Right now, two freight trains are speeding headlong towards each other.

Trouble is, they’re barreling along on the same track – and when the collision happens in three to six months time, it won’t be pretty. Why?

Because one train is carrying the global supply of iron ore; the other is much longer and is carrying the demand for steel.

Yes, folks… we have another classic supply and demand scenario playing out. This one has an inadequate iron ore supply pitted against insatiable demand from China and other emerging market countries.

[ad#Google Adsense]The result? Like any other supply and demand crunch, prices for iron ore are surging – and will continue to do so for the foreseeable future. Here’s the deal…

Fundamentally Speaking…

As I’ve said here before, a modern, efficient infrastructure is crucial to every country’s economic growth. And a large part of that infrastructure depends on steel. Like copper (which I’ve pegged as my top energy and infrastructure investment idea), steel is critical to nation building.

And like copper, the price of steel ultimately filters down into the costs of everyday goods and services. Why? Because it’s found in just about everything we use: cars, buildings, bridges, pipes, factories, machinery and equipment, the list goes on.

And here’s the problem: Iron ore costs are up sharply. Most mines have raised prices by around 23% to 25%.

But as the old saying goes, “You ain’t seen nothin’ yet.”

How Long Could the Iron Gravy Train Continue?

In three months time, steel mills will be paying record prices for iron ore, as global demand continues to outstrip supply. And both industry executives and analysts expect to see much higher prices for the remainder of this year and well beyond.

For example, contract prices for April through June are slated to jump to $170 a ton for iron ore produced in Australia. That’s 45% higher than the same quarter a year ago and nearly 200% higher than the price prior to March 2010.

According to Colin Hamilton, a bulk commodities analyst at Macquarie, “[2011] is going to be phenomenal for miners.”

And if Vale CFO Guilherme Cavalcanti is anywhere close to the mark, it could continue for a long, long time.

He said recently that he expects supply constraints for iron ore to continue for at least three to four more years: “This is the greatest moment for the company so far, but the best is yet to come.”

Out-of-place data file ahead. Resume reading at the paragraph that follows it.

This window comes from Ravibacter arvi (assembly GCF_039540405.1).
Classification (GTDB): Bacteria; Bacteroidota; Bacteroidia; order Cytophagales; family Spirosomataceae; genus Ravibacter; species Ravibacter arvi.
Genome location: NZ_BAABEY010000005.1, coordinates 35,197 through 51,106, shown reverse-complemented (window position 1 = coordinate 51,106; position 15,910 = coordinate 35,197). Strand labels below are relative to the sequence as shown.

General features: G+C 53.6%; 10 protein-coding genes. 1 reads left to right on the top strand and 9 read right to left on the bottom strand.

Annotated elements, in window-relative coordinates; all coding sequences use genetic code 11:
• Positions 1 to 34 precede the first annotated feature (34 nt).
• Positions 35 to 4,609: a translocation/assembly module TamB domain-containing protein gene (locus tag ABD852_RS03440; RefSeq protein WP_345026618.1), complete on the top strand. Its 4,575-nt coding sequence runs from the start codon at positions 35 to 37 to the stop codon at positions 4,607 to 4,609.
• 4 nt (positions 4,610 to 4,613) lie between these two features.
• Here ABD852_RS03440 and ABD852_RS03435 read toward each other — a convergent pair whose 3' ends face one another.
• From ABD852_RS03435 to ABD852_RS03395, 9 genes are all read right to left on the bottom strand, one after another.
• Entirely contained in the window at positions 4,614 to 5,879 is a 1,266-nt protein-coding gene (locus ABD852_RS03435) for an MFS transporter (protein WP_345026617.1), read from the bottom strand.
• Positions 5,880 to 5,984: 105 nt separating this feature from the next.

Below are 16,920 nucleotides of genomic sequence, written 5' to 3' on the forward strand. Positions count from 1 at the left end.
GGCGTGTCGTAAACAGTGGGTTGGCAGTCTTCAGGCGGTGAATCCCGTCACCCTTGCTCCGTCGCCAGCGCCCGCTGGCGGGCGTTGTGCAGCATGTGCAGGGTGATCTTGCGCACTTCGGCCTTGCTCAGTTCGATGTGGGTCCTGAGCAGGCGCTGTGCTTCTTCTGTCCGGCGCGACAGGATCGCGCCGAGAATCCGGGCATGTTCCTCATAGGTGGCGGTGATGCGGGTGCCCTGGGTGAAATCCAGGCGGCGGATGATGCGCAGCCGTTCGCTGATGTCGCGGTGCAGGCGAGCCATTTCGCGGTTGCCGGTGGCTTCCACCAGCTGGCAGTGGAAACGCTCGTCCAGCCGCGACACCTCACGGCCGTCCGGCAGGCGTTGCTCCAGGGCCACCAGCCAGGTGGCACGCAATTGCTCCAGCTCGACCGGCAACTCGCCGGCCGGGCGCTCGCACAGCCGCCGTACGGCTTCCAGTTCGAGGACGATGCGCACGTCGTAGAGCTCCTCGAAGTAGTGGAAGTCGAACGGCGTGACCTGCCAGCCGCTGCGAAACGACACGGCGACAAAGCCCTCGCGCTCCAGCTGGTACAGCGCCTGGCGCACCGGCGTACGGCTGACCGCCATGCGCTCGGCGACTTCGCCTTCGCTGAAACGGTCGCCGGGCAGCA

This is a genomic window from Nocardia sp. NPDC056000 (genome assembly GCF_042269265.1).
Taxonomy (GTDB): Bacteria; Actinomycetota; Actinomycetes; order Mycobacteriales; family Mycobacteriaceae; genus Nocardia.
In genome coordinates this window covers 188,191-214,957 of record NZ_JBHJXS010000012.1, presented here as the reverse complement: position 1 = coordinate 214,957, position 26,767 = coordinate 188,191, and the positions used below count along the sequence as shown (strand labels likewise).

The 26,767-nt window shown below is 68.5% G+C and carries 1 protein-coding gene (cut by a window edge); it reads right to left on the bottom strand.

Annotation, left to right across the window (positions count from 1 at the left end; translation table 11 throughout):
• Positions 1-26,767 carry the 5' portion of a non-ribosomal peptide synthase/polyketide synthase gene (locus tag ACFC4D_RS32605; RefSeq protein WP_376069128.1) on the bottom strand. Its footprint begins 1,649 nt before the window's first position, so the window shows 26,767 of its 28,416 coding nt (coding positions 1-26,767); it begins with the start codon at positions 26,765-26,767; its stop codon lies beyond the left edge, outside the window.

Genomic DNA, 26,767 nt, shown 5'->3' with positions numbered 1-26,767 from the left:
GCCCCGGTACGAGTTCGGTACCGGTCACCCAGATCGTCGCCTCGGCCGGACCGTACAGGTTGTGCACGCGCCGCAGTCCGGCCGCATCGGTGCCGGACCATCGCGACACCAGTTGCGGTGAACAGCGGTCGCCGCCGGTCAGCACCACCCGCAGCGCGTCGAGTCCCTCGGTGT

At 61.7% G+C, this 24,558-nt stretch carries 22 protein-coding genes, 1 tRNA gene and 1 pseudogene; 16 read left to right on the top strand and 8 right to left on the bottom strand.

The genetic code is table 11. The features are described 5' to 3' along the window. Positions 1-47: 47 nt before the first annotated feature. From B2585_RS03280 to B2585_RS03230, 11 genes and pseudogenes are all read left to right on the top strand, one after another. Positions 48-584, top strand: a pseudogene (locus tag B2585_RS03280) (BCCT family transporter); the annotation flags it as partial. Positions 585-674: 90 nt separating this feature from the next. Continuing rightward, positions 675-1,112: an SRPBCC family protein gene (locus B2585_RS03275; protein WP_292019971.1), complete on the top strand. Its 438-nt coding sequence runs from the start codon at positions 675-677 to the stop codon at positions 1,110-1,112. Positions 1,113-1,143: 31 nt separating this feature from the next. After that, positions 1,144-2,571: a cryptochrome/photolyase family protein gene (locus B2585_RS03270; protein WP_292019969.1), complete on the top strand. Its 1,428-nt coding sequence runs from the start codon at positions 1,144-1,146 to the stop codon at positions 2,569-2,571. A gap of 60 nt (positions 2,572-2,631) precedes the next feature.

So let’s put our investment hats on…

Iron Ore Price Inflation Spreading Across the Steel Industry

The price of iron ore is critically important to two of the world’s largest manufacturers: Mining and the steel industry.

Over the past month, BHP Billiton Limited (NYSE: BHP), Vale (NYSE: VALE) and Rio Tinto plc (NYSE: RIO) have all reported record 2010 profits. This is mostly due to soaring iron ore prices.

Iron ore prices are already affecting certain grades of steel, some of which have risen over 50% since last November. For example, scrap steel prices in Russia have risen by 10% since December, according to industry publication, Scrap Monster. From here, future scrap prices will likely track the rise in iron ore prices.

India Tosses a Steel Wrench in the Supply Chain

Adding to the supply and demand problem is the fact that India, the world’s third-largest iron ore producer, has banned iron ore exports. India’s central government says the ban is necessary in order to curb illegal mining activity and preserve supplies for future domestic needs.

That’s fair enough… but it doesn’t help the global supply problem.

[ad#article-bottom]So in order to combat the export ban, Arcelor Mittal (NYSE: MT), Russia’s Severstal and South Korea’s POSCO (NYSE: PKX) are all going right to the source. If they can’t get exports from India, they plan to build steelmaking plants in India itself. Trouble is, those plans are at least four to five years away.

Bottom line: Commodities are still king of the investment hill. With governments around the world printing money in an attempt to make other countries’ currencies more plentiful than their own, it all boils down to one thing for all raw materials: They’re going to skyrocket.

Smart investors will be heavily invested in them during the coming decade – and will be richly rewarded as a result.

Good investing,

— David Fessler

[ad#jack p.s.]

Source:  Investment U